For Some, Harris' Exit Shows Need For Caucus Changes
California Sen. Kamala Harris’ exit from the presidential contest Tuesday is a loss for some Iowa Democrats who hope to see more diversity in the field. And for some, her departure from the race is also renewing larger debates about the nomination process.
Cedar Rapids elementary schooler Addie Veasey adored Kamala Harris, says her mom Lindsey Ellickson. Addie is biracial, like Harris, whose mother was Indian and whose father is Jamaican.
Being able to see a presidential candidate in the thick of the race who looked like her was so impactful for Addie, Ellickson says.
“There’s this picture of my daughter after one of her rallies here in Cedar Rapids and she’s just looking up at Kamala. She’s super…she’s just staring at her,” Ellickson said.
“During the last debate she’s like, ‘Kamala is my best friend’. And I was like, ‘I don’t know about that’,” Ellickson said, laughing.
"[After an event] I came around a corner and her and Kamala were hugging. And it was just a really cool moment for my daughter to see someone who looked like her, who could basically be like her, running." - Lindsey Ellickson, mother of a biracial daughter
Addie and Harris were able to meet in person at campaign events this cycle, where Ellickson says they formed something of a bond.
“[After an event] I came around a corner and her and Kamala were hugging. And it was just a really cool moment for my daughter to see someone who looked like her, who could basically be like her, running,” Ellickson said.
Addie’s reaction to the news that Harris would be dropping out of the race?
“She cried,” Ellickson said.
Holly Christine Brown, chair of the Asian/Pacific Islander Caucus of the Iowa Democratic Party, says girls like Addie aren’t the only ones who are “heartbroken."
“It was important for a lot of people to see her on the stage. I know a lot of little girls of color are really heartbroken,” Brown said. “They saw her as the future and there were a lot of tears spilt seeing that disappear.”
Harris dropped out of the race Tuesday, citing a lack of sufficient funds. She ended a campaign that kicked off with very high expectations from pundits and politicos, who compared her to former President Barack Obama even before she became only the second black woman ever elected to the United States Senate.
In a video statement released Tuesday, Harris spoke of her efforts to reflect the increasing diversity of the Democratic Party.
“Our campaign uniquely spoke to the experiences of black women and people of color and their importance to the success and the future of this party,” Harris said. “Our campaign showed every child in America regardless of their color or gender that there are no limits to who can lead and hold positions of power in our country.”
Still, Harris invested in field staff in Iowa, and won the high-profile endorsement of Iowa Democratic couple, former state party chair Sue Dvorsky and former state Sen. Bob Dvorsky. But Harris alsofaced criticisms that she wasn’t spending enough time in the state, spurring her to double down on Iowa, even recently spending the Thanksgiving holiday in Des Moines with family members (and inviting reporters to watch her prep the big meal).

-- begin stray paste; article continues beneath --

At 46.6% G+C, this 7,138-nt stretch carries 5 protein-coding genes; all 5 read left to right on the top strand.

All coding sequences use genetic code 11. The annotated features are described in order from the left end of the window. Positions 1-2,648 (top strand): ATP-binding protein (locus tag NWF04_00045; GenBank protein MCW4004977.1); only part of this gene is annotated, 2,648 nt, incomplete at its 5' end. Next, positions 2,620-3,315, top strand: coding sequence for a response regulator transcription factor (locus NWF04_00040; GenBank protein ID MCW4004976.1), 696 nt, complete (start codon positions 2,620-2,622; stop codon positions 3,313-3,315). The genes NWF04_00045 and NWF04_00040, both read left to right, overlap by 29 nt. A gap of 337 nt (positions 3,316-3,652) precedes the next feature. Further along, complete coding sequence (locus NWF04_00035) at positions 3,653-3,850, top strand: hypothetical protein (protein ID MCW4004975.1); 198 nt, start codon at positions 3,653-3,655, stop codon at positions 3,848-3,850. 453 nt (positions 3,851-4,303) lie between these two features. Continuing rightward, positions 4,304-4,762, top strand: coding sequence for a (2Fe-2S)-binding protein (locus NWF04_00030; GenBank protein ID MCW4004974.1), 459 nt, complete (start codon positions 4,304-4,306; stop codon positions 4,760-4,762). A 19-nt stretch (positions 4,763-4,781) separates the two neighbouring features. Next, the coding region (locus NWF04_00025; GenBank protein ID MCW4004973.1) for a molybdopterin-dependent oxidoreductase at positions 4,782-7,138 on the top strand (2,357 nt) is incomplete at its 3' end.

But for Ellickson, who also serves as the chair of the Progressive Caucus of the Iowa Democratic Party, Harris’ departure casts a shadow on the larger Democratic nomination process and raises questions about what structural barriers remain to candidates of color.
"Kamala Harris really is the future that the Democratic Party has been talking about. Her dropping out of the race is...almost gives the impression that as a party we're not ready to support that yet. And that's disappointing." - Holly Christine Brown, Chair, IDP Asian / Pacific Islander Caucus
“I know a lot of folks keep saying, ‘well we were responsible for Obama’. But I also think having a state that is so white makes it very, very hard for non-white candidates to do well,” Ellickson said.
At its peak, this cycle’s crop of Democratic presidential candidates was feted as the most diverse in history. At this stage, there are still a record number of women and candidates of color in the running.
But New Jersey Sen. Cory Booker and formerHousing and Urban Development Secretary Julián Castro have both spoken about dwindling finances that they say may end their bids, and at the time of publishing, only white candidates have qualified for the sixth Democratic debate in Los Angeles later this month (Harris had qualified before she dropped out).
Brown says which candidates have proved viable so far this cycle sends a signal that the nominating process makes it harder for non-white candidates to succeed.
“Kamala Harris really is the future that the Democratic Party has been talking about. Her dropping out of the race is…almost gives the impression that as a party we’re not ready to support that yet,” Brown said. “And that’s disappointing.”
And Brown believes Iowa’s caucus process and the state’s overwhelmingly white population is playing a role in slowing the rise of candidates of color, and says the system must be changed.
“We aren’t representative of the country and our being first disenfranchises a lot of fellow Iowans,” Brown said. “It’s not right. It doesn’t represent our values as a country or as a party to continue the caucus process.”